Hedonic models in real estate context are already frequently used to derive data for market description and appraising e.g. with automated valuation models (AVM). However, the number of purchase cases is sometimes not sufficient. This is caused by a general small number of transactions in specific areas and lacks in meta data collection. These missing meta data is sometimes used as independent variables in the hedonic model. Many purchase cases are useless for investigations because information of one main explanatory variable is missing. Also data exist but is not discoverable e.g. due to data privacy policy. 

investigations fail when the general small number of transactions is coinciding with the lack in data accessibility. Sometimes, some information is available but not for all purchases. Thus, some influencing factors are unusable because of these lacks even if we know that its explanatory power on the dependent variable would be very high. Question raises, if the remaining information can be used.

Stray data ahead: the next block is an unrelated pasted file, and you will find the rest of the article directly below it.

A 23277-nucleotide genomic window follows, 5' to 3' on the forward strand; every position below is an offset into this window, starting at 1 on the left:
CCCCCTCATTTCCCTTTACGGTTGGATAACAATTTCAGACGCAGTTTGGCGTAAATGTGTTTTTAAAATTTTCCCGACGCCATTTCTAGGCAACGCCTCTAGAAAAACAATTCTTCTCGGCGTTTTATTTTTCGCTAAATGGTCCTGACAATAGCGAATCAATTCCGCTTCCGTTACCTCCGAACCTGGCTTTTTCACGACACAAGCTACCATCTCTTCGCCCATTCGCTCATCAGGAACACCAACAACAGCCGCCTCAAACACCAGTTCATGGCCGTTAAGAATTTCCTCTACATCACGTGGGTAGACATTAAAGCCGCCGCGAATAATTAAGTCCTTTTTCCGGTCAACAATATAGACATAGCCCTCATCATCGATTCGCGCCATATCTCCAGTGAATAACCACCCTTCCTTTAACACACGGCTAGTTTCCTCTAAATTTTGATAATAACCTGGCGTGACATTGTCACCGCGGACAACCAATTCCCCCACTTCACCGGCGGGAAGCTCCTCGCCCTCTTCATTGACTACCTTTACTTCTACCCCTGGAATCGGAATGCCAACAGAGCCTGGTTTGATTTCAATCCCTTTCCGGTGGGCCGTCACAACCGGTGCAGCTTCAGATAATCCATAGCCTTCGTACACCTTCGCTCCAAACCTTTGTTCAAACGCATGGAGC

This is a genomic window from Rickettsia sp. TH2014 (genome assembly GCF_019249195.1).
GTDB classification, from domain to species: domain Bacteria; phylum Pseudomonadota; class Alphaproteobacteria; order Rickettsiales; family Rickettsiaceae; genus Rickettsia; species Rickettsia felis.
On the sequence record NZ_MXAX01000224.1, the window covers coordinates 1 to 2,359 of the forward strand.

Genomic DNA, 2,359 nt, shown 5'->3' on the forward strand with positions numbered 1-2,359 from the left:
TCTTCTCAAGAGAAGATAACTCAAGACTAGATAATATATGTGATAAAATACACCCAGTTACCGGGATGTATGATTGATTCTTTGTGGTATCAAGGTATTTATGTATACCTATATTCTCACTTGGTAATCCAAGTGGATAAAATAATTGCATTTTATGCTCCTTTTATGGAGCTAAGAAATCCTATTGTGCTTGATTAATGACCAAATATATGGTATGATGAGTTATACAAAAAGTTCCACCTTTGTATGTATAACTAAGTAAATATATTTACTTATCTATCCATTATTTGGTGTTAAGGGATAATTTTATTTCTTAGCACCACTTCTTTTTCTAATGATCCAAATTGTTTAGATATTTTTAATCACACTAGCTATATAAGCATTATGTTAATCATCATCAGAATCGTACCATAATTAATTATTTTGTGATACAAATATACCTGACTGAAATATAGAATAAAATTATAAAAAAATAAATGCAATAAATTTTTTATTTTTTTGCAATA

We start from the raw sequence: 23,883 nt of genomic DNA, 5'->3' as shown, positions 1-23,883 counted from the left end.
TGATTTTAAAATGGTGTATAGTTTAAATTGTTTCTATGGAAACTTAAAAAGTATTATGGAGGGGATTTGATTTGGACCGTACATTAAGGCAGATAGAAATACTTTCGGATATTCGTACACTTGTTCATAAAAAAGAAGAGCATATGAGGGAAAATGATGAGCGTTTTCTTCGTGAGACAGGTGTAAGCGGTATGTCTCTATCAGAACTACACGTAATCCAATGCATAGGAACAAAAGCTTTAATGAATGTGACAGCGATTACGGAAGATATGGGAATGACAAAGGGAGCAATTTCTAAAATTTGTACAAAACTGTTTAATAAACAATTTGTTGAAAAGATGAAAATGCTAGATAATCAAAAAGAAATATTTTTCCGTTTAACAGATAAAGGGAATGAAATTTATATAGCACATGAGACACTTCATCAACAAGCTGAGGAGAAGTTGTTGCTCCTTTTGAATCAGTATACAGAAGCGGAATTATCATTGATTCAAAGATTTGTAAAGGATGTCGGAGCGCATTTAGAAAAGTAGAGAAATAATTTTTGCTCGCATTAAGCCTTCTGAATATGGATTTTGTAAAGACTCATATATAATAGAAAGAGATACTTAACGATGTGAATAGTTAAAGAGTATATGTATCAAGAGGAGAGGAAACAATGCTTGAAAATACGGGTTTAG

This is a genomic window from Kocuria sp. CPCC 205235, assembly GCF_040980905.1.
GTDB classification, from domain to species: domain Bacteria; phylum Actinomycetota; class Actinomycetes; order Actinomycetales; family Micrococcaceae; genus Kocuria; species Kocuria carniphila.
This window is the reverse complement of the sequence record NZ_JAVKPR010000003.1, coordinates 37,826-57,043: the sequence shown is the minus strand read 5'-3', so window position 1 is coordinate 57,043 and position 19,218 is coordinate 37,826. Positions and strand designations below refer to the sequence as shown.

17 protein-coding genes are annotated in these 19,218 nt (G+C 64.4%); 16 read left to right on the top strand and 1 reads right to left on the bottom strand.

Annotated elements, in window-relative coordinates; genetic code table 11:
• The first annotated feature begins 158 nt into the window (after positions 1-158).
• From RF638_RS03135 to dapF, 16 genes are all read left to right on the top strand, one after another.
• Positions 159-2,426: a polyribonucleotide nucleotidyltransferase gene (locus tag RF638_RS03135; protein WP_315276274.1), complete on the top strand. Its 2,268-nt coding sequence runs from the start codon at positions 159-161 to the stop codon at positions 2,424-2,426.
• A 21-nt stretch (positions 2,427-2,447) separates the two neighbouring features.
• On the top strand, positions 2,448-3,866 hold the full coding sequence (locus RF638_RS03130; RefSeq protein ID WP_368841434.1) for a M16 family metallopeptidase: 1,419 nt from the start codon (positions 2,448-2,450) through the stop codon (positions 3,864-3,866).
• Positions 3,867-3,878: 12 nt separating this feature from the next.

In this paper, we present investigations on different approaches to fill gaps. In addition to approaches from social science (e.g. pairwise exclusion and case exlusion) also mathematical approaches are analysed. As objects of investigation, we compare classical approches (elimination of data with gaps), imputation-based approaches (use e.g. the mean to close the data gap) and model based approaches (based on Maximum-Likelihood and Gauß-Helmert-Modell). Maximum likelihoodThe benefit of a Gauß-Helmert-Model is the additional information about the accuracy of the estimated observations. 

The investigation is done with simulated data. We compare the different approaches with a reference dataset (no data missing) in a closed-loop simulation. As results show, a higher accuracy especially in small data sets can be determined with the non-classical approaches. A larger number of usable data also increase the potential of detecting outliers in the dataset (inner reliability).